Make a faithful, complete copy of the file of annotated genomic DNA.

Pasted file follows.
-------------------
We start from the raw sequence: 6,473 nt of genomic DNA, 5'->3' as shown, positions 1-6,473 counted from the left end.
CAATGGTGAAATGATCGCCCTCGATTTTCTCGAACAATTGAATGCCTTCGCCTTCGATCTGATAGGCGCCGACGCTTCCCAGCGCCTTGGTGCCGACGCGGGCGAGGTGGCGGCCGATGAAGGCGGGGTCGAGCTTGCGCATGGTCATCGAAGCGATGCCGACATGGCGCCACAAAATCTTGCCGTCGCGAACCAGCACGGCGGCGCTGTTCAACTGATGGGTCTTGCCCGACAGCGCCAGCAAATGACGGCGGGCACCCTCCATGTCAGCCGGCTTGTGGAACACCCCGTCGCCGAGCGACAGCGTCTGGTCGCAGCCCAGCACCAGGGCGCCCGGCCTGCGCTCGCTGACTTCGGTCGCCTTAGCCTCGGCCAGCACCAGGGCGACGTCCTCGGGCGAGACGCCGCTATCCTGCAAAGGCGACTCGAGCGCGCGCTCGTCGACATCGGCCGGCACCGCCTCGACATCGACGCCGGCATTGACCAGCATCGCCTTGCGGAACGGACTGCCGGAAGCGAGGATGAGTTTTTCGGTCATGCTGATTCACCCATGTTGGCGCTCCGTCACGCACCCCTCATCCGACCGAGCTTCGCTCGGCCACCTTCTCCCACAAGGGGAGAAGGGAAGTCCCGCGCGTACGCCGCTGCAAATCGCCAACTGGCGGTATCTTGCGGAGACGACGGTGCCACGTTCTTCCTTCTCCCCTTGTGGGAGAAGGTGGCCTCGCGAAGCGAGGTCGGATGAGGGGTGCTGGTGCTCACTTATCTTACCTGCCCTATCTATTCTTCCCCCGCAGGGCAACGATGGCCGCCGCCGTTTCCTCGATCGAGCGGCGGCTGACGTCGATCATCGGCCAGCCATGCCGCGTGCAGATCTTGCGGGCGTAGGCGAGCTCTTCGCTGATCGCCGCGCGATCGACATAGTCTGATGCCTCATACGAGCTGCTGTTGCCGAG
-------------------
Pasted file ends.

We start from the raw sequence: 6,473 nt of genomic DNA, 5'->3' as shown, positions 1-6,473 counted from the left end.
CAATGGTGAAATGATCGCCCTCGATTTTCTCGAACAATTGAATGCCTTCGCCTTCGATCTGATAGGCGCCGACGCTTCCCAGCGCCTTGGTGCCGACGCGGGCGAGGTGGCGGCCGATGAAGGCGGGGTCGAGCTTGCGCATGGTCATCGAAGCGATGCCGACATGGCGCCACAAAATCTTGCCGTCGCGAACCAGCACGGCGGCGCTGTTCAACTGATGGGTCTTGCCCGACAGCGCCAGCAAATGACGGCGGGCACCCTCCATGTCAGCCGGCTTGTGGAACACCCCGTCGCCGAGCGACAGCGTCTGGTCGCAGCCCAGCACCAGGGCGCCCGGCCTGCGCTCGCTGACTTCGGTCGCCTTAGCCTCGGCCAGCACCAGGGCGACGTCCTCGGGCGAGACGCCGCTATCCTGCAAAGGCGACTCGAGCGCGCGCTCGTCGACATCGGCCGGCACCGCCTCGACATCGACGCCGGCATTGACCAGCATCGCCTTGCGGAACGGACTGCCGGAAGCGAGGATGAGTTTTTCGGTCATGCTGATTCACCCATGTTGGCGCTCCGTCACGCACCCCTCATCCGACCGAGCTTCGCTCGGCCACCTTCTCCCACAAGGGGAGAAGGGAAGTCCCGCGCGTACGCCGCTGCAAATCGCCAACTGGCGGTATCTTGCGGAGACGACGGTGCCACGTTCTTCCTTCTCCCCTTGTGGGAGAAGGTGGCCTCGCGAAGCGAGGTCGGATGAGGGGTGCTGGTGCTCACTTATCTTACCTGCCCTATCTATTCTTCCCCCGCAGGGCAACGATGGCCGCCGCCGTTTCCTCGATCGAGCGGCGGCTGACGTCGATCATCGGCCAGCCATGCCGCGTGCAGATCTTGCGGGCGTAGGCGAGCTCTTCGCTGATCGCCGCGCGATCGACATAGTCTGATGCCTCATACGAGCTGCTGTTGCCGAG